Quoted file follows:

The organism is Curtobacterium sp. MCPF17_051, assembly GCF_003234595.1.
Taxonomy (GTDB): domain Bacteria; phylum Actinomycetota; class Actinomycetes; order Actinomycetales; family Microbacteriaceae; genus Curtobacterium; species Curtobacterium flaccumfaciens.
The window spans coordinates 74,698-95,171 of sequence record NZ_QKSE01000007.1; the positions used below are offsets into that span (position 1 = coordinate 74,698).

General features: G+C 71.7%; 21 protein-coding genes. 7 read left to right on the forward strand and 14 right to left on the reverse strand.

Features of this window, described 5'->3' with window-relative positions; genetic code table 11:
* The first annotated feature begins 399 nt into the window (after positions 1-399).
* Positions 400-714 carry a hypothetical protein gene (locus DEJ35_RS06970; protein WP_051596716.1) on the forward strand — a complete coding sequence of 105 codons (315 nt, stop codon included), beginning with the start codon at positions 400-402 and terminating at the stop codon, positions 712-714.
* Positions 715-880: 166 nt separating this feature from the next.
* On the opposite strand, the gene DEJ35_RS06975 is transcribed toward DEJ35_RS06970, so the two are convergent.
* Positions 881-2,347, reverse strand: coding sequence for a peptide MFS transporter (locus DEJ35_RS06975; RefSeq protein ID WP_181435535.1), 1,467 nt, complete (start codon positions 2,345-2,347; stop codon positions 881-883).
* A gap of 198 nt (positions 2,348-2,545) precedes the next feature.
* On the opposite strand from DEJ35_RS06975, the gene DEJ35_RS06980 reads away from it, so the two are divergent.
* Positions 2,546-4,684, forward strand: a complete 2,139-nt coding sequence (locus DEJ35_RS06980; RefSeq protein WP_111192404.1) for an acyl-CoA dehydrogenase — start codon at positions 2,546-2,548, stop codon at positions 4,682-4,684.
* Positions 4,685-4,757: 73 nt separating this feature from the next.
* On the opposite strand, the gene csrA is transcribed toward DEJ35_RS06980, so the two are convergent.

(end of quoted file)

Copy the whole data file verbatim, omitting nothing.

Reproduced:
The organism is Curtobacterium sp. MCPF17_051, assembly GCF_003234595.1.
Taxonomy (GTDB): domain Bacteria; phylum Actinomycetota; class Actinomycetes; order Actinomycetales; family Microbacteriaceae; genus Curtobacterium; species Curtobacterium flaccumfaciens.
The window spans coordinates 74,698-95,171 of sequence record NZ_QKSE01000007.1; the positions used below are offsets into that span (position 1 = coordinate 74,698).

General features: G+C 71.7%; 21 protein-coding genes. 7 read left to right on the forward strand and 14 right to left on the reverse strand.

Features of this window, described 5'->3' with window-relative positions; genetic code table 11:
* The first annotated feature begins 399 nt into the window (after positions 1-399).
* Positions 400-714 carry a hypothetical protein gene (locus DEJ35_RS06970; protein WP_051596716.1) on the forward strand — a complete coding sequence of 105 codons (315 nt, stop codon included), beginning with the start codon at positions 400-402 and terminating at the stop codon, positions 712-714.
* Positions 715-880: 166 nt separating this feature from the next.
* On the opposite strand, the gene DEJ35_RS06975 is transcribed toward DEJ35_RS06970, so the two are convergent.
* Positions 881-2,347, reverse strand: coding sequence for a peptide MFS transporter (locus DEJ35_RS06975; RefSeq protein ID WP_181435535.1), 1,467 nt, complete (start codon positions 2,345-2,347; stop codon positions 881-883).
* A gap of 198 nt (positions 2,348-2,545) precedes the next feature.
* On the opposite strand from DEJ35_RS06975, the gene DEJ35_RS06980 reads away from it, so the two are divergent.
* Positions 2,546-4,684, forward strand: a complete 2,139-nt coding sequence (locus DEJ35_RS06980; RefSeq protein WP_111192404.1) for an acyl-CoA dehydrogenase — start codon at positions 2,546-2,548, stop codon at positions 4,682-4,684.
* Positions 4,685-4,757: 73 nt separating this feature from the next.
* On the opposite strand, the gene csrA is transcribed toward DEJ35_RS06980, so the two are convergent.